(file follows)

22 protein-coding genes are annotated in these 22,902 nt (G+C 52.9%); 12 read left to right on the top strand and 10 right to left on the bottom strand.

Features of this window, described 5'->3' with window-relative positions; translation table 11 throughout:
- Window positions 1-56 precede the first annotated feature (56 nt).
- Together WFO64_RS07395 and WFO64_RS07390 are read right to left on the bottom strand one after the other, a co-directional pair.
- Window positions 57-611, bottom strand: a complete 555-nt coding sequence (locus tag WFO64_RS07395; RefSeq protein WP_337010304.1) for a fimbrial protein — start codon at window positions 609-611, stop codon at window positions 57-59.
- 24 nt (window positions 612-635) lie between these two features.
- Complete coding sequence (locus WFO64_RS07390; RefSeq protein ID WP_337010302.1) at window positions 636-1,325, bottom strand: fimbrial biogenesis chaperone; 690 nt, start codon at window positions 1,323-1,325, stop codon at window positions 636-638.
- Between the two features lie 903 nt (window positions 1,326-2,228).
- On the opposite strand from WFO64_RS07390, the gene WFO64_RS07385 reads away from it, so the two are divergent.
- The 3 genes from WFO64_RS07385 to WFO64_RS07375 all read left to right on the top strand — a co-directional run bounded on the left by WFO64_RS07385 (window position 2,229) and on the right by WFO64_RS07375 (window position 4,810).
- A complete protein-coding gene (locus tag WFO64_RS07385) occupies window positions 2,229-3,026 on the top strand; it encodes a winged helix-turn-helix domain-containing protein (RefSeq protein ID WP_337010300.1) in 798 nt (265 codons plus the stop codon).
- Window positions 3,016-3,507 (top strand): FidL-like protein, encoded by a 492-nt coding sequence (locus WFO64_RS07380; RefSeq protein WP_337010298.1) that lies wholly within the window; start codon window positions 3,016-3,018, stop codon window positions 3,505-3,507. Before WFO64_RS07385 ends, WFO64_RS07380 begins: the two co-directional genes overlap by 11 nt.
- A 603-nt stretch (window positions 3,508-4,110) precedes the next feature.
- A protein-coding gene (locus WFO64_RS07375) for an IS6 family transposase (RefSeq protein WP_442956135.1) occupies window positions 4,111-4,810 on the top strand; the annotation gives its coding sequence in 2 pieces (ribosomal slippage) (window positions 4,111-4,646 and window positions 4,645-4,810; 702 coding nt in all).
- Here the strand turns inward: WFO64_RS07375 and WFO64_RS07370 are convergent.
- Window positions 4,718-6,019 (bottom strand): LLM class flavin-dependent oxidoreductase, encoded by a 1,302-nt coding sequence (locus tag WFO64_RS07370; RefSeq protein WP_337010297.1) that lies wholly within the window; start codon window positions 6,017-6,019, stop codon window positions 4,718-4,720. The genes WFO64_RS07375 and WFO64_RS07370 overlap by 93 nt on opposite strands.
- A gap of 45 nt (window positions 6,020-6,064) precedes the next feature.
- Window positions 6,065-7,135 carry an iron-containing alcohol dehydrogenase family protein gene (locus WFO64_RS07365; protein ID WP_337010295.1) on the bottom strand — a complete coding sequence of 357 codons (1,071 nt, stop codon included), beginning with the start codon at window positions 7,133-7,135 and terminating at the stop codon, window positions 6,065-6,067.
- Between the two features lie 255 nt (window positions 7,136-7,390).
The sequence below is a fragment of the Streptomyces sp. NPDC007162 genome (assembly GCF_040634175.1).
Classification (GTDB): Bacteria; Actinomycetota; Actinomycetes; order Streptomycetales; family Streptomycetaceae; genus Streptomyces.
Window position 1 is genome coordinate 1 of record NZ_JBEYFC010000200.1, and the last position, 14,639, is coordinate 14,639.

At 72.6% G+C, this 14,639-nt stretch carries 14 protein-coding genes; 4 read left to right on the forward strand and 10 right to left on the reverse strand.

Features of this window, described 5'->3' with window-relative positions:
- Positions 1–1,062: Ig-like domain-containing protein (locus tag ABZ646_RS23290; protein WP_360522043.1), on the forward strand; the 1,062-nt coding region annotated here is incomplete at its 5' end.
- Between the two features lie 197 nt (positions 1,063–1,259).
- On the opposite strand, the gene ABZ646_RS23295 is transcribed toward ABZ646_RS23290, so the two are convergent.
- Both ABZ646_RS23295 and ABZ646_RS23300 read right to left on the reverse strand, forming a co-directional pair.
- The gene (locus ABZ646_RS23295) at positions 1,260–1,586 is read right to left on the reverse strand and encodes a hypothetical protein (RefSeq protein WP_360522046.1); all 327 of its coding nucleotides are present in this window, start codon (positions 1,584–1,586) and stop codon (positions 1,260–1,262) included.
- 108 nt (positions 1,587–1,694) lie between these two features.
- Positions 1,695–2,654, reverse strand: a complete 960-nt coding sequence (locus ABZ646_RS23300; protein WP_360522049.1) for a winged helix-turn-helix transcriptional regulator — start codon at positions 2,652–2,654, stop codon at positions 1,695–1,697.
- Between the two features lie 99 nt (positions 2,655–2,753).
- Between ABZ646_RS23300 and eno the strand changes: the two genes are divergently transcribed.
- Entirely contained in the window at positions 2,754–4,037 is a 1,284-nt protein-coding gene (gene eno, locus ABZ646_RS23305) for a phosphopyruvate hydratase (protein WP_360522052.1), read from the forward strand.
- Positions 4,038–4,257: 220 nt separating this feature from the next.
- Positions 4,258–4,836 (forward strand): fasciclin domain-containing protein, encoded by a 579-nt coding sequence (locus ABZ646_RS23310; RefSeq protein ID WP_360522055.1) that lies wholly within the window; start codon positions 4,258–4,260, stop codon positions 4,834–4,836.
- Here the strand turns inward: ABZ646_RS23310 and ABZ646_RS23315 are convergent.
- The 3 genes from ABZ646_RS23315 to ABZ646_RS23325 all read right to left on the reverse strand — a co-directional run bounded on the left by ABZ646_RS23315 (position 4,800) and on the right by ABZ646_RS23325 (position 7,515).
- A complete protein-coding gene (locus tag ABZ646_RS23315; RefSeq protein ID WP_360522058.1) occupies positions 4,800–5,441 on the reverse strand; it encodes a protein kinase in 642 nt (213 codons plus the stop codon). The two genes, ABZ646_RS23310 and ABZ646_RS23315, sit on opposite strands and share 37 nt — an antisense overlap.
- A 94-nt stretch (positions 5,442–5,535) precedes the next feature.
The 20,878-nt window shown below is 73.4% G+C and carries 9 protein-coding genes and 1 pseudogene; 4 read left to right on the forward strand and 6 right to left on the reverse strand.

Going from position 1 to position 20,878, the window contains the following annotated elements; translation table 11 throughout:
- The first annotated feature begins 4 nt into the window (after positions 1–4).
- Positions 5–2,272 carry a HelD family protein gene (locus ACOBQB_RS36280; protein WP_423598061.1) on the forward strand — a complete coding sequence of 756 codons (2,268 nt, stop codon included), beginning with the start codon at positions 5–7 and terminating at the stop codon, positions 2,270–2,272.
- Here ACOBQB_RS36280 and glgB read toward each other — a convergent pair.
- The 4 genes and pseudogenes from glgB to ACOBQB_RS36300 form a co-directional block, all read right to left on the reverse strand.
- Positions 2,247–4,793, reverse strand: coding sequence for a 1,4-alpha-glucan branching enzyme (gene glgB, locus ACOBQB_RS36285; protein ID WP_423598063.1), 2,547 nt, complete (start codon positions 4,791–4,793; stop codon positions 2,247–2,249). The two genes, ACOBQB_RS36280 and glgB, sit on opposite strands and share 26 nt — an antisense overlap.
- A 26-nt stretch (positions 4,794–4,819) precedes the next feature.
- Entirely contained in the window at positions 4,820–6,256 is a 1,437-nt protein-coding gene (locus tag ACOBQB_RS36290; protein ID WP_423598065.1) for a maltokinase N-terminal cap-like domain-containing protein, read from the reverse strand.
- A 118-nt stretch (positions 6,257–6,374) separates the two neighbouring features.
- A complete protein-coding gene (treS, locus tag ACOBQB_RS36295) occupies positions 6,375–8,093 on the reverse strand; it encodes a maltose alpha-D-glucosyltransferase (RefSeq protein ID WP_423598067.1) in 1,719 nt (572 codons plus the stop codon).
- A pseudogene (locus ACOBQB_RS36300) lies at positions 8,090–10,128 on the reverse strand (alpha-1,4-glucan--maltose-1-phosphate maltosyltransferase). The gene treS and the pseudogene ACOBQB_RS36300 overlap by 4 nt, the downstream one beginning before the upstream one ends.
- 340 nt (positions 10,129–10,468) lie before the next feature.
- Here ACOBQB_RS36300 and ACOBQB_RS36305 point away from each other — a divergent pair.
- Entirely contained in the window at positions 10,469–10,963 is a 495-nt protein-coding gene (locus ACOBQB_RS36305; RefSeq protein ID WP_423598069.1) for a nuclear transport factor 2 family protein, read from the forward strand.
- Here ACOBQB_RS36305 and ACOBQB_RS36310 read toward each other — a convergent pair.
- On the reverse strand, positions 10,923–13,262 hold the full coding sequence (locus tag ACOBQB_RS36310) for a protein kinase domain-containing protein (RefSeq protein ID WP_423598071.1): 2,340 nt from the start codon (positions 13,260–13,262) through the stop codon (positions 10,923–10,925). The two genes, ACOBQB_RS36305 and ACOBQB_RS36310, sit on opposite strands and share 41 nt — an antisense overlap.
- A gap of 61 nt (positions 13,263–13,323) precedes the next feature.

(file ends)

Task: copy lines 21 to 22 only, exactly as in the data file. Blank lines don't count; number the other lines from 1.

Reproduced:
Classification (GTDB): Bacteria; Actinomycetota; Actinomycetes; order Streptomycetales; family Streptomycetaceae; genus Streptomyces.
Window position 1 is genome coordinate 1 of record NZ_JBEYFC010000200.1, and the last position, 14,639, is coordinate 14,639.